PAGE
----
Posts Tagged ‘clogs


The Labradoodle of Shoes

It’s safe to assume that when the first designer dog breeders uttered the word Labradoodle, they got some skeptical looks.

But skeptical looks clearly became uncontrollable grins as naysayers were faced with the ridiculously adorable results of puppy love between a Lab and a Poodle.

Thus, we in the world of shoe breeding have accepted the shoe/ bootie hybrid–the shootie–with similar enthusiasm. Lately though, I sense a new designer shoe hybrid entering the scene to steal our hearts.

The simple sling-back pump crossed with the classic clog:


Right now there are some great results from Jeffrey Campbell,

and Clarks.

Plus a vintagey version from Nina Z, that my ahead-of-the-curve roommie turned me on to.

As for eBay, you size 6.5s can check out a pair of Ariats; 8’s, you can find Danskos; and 7.5s, there are some hot DKNY platforms.

But before we run out in our new wooden-soled works of art. What to call them? Clings?

Photo via.


A Mule by Any Other Name

There’s something to be said for not committing. Especially when it’s above 80 degrees in New York and still April. For me, keeping a handle on weather reality means abstaining from sandals just a little longer. It’s too soon to tease myself with a premature open-toe outing. Of course April or not, it is warm.
The solution appeared on the feet of a very stylish, tall stranger I spotted strolling in Brooklyn. She was sporting a thin pullover with slim, cutoff black jean shorts and sleek, black mules.
Mules, or clogs?
you might be wondering. My research tells me that mules usually have a pointed toe and no back, while clogs get a chunky toe and can be open-backed or have a low back. Either way, not a sandal, but still less shoe than a sneaker or pump. Best of all, they’re easily slipped off in the grass. Since it’s already late in the season, eBay is calling my name with quite a few discount options.
The Cole Haan Kenna from ShoeMetro has a wooden heel, hot studs and a nude tan upper that will make any shorts-clad legs look sky-high.cole060508_120434main

Vintage Bastad clogs will never go out of style, especially with weaved leather uppers to keep you cool.a19e_1

Antique brass hardware gives these new Charles David clogs from FashionAveMart a distinctly vintage feel.214773225_tp

Or for an easy eBay buy, head to the boutique Grapevinehill and check out the huge selection of luscious mules handcrafted by legendary Lucchese Boot Co. Here are a few of my faves (click a photo to link to an auction).




Protests, Clogs & Sabotage

Unlike my students, Taylor and Alex, I was not in Washington on January 20, 2009. Instead Jason and I joined several friends from Actors’ Shakespeare Project at Upstairs on the Square to watch Barack Obama’s inauguration.

Who knew these shoes had such a political past?

Who knew these shoes had such a political past?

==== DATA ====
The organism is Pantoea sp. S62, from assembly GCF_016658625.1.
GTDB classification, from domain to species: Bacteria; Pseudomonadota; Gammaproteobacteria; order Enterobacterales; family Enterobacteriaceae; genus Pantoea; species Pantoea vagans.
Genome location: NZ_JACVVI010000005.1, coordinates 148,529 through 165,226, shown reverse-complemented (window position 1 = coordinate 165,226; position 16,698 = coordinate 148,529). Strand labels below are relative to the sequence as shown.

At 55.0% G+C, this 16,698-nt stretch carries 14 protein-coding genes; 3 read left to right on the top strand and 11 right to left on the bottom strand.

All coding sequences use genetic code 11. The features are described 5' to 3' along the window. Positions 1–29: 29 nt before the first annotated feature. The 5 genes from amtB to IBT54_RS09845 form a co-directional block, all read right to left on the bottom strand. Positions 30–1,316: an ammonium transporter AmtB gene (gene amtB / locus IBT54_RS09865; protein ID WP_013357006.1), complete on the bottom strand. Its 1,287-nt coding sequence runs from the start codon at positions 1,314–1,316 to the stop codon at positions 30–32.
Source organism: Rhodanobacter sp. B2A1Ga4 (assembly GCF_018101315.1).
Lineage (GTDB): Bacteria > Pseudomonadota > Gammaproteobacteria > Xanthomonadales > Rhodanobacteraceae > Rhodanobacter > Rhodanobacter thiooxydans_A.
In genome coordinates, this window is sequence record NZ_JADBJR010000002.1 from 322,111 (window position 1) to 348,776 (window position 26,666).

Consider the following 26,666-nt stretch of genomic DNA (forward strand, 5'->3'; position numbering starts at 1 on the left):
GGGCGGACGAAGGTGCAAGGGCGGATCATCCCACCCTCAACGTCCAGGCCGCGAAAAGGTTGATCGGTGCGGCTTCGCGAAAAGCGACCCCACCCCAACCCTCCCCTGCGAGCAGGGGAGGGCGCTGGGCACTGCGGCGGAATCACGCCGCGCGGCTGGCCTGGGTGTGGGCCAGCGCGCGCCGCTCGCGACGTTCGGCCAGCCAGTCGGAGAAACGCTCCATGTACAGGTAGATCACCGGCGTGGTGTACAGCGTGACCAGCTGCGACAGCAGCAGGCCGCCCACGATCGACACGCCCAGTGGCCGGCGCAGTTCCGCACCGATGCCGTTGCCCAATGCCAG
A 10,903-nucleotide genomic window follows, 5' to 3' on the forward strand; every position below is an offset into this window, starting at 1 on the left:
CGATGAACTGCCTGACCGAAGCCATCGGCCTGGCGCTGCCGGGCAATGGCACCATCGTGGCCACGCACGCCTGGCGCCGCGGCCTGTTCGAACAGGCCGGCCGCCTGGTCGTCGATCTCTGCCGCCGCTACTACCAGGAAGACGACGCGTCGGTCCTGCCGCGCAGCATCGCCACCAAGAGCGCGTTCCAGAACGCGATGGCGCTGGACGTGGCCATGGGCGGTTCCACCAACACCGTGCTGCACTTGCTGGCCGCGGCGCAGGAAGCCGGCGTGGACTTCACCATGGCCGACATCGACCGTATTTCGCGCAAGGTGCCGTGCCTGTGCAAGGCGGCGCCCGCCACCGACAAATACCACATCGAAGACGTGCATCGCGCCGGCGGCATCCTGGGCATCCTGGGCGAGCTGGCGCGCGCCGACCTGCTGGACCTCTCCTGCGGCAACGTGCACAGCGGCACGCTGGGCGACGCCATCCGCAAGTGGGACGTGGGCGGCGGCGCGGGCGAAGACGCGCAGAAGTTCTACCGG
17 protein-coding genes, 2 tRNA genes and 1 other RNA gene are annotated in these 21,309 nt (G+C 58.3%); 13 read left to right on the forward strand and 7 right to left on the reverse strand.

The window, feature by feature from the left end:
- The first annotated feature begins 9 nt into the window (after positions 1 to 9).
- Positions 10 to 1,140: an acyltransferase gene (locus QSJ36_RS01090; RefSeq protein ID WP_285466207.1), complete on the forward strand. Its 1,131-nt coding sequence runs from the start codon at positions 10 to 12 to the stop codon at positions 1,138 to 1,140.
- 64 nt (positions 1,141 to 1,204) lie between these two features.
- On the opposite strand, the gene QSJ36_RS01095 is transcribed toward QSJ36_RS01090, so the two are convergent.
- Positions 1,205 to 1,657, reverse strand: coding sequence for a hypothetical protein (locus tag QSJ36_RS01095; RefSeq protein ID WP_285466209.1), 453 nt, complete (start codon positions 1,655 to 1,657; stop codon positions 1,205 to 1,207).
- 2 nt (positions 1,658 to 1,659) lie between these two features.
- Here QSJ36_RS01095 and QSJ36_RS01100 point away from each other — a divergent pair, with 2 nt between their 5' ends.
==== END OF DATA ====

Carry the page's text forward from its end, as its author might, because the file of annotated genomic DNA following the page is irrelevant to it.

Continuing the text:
Listening to all the political commentary reminded me yet again that I should have selected a more rigorous US History class in high school. Singing all the hits from the musical, 1776, in History through Fiction somehow hasn’t paid off in the long run.

While surfing around for Presidential trivia later that evening, I stumbled upon several stories about an unorthodox bunch of protesters this week. Inspired by the rebellious Iraqi reporter who interrupted a recent press conference, this group hurled high heels, crocs, and a host of other shoes on the White House lawn and at an inflatable effigy of George W. Bush on Monday.

Although this is an unprecedented expression of outrage at a President, “shoeing” is not new. In fact, two girls at my suburban high school were often observed smacking each other in the head with clogs.

Speaking of which, the Walk This Way exhibit at the Museum of Fine Arts explained that clogs, referred to as ‘sabots’ in French, inspired the word ‘sabotage.’ The Museum claimed that sabotage was derived from an event where Luddites had lobbed sabots into power looms. According to the story, the machines were decimating jobs for hand weavers and incensed workers flung their footwear in protest.

Other sources, though, claim that the word developed after angry peasants intentionally ruined aristocrats’ farmland with their clogs or when a railway workers’ strike broke the wooden shoes holding train tracks in place. Still other scholars contend that sabotage originally meant ‘to play an instrument badly’ and referred to the clomping noise produced by walking in these shoes.

No one seems to have enough evidence to support any of these specific etymological theories. It is clear, however, that clogs have been inciting crowds and stirring up controversy for centuries. Hmmm. I wonder how many pairs were wandering around Washington this week.

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July 2018
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